DataXu Lays Off About 30 Staffers

Speculation continues to swirl over a potential sale

DataXu is keen to highlight its progress in the connected TV space. Dataxu

DataXu laid off approximately 30 staffers earlier this week, according to multiple sources, the same week the company named Ed Montes as president and general manager of its TotalTV unit.

Montes confirmed the layoffs, telling Adweek that less than 10 percent of the company’s roughly 300 employees were affected. The ultimate decision about who was going to be let go came over the past few weeks, “not months, and not days,” Montes said.

He added that this wasn’t about trimming the fat of the company or laying off people that were bad at their jobs. “Any reductions or cuts that we’ve made are about the organizational structure of the company, not the people involved,” he said.

The layoffs included a mix of senior and junior staffers who didn’t ultimately fit with the TV-forward vision the company is undergoing. These reports come as the ad-tech company, which specializes in online video and is positioning itself to capitalize on the nascent OTT sector, reported “record growth across its TotalTV business” with Montes now reporting directly to DataXu CEO Mike Baker.

In an April 3 statement, Baker said, “We’re doubling down on our tremendous success with TotalTV by increasing our investment in the business and organizing our leadership and operations around the solution to go further and faster.”

The statement goes on to detail how Baker and Montes will host an investor day ahead of a TotalTV roadshow at which it hopes to update industry stakeholders on its latest OTT offering.

DataXu was first reported to have appointed GCA Advisors over a potential sale of the company in late 2018 with market sources claiming the sought-after exit price was in the range of $300 million. Since then, Comcast has been heavily tipped as the frontrunner for the DSP, and in recent days AdExchanger reported it was also interested in fellow ad-tech company Cadent.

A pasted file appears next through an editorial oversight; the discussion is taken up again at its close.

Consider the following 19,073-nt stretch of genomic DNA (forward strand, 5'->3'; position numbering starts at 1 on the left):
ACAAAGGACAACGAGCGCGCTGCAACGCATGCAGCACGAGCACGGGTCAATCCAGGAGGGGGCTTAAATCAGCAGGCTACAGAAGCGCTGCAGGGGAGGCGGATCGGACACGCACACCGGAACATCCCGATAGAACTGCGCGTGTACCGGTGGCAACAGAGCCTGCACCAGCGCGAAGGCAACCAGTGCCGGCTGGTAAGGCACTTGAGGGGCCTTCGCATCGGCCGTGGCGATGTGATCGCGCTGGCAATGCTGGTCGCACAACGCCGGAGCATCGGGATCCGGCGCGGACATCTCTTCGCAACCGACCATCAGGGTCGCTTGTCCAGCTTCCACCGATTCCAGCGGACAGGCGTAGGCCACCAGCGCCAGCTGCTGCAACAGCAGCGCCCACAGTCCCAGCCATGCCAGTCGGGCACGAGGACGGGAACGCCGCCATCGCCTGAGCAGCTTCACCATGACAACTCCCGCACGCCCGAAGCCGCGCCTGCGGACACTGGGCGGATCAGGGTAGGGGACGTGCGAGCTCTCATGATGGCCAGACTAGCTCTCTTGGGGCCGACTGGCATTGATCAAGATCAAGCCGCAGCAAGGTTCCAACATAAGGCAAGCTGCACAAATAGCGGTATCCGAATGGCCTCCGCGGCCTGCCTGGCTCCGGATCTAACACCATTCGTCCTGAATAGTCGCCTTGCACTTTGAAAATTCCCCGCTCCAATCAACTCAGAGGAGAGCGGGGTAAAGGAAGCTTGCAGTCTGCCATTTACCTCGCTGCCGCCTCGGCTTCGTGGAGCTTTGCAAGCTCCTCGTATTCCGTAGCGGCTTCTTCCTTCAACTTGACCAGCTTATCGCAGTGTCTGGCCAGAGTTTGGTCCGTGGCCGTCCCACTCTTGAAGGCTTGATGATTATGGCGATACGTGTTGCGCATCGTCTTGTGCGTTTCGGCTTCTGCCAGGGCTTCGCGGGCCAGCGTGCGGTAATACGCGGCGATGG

DataXu’s leadership was thought to have initially sought a much higher valuation than the $300 million price tag, although the numbers have ranged between $200 million and $300 million, according to sources.

Market observers maintain the most realistic exit strategies for ad-tech companies in the current climate are to sell to strategic buyers or private equity. This compares to the early part of the decade when many ad-tech companies opted for IPOs, only to experience steep declines in share price. Many have since been taken private, with few remaining ad-tech companies still listed on the public markets.

A Comcast purchase of DataXu would appear to complement its $39 billion majority stake in Sky, given the pan-European media giant itself invested $10 million in the DSP in early 2016 in order to improve advanced TV media offerings such as Sky AdSmart and AdVance.


@ronan_shields ronan.shields@adweek.com Ronan Shields is a programmatic reporter at Adweek, focusing on ad-tech.
@swodinsky shoshana.wodinsky@adweek.com Shoshana Wodinsky is Adweek's platforms reporter, where she covers the financial and societal impacts of major social networks. She was previously a tech reporter for The Verge and NBC News.
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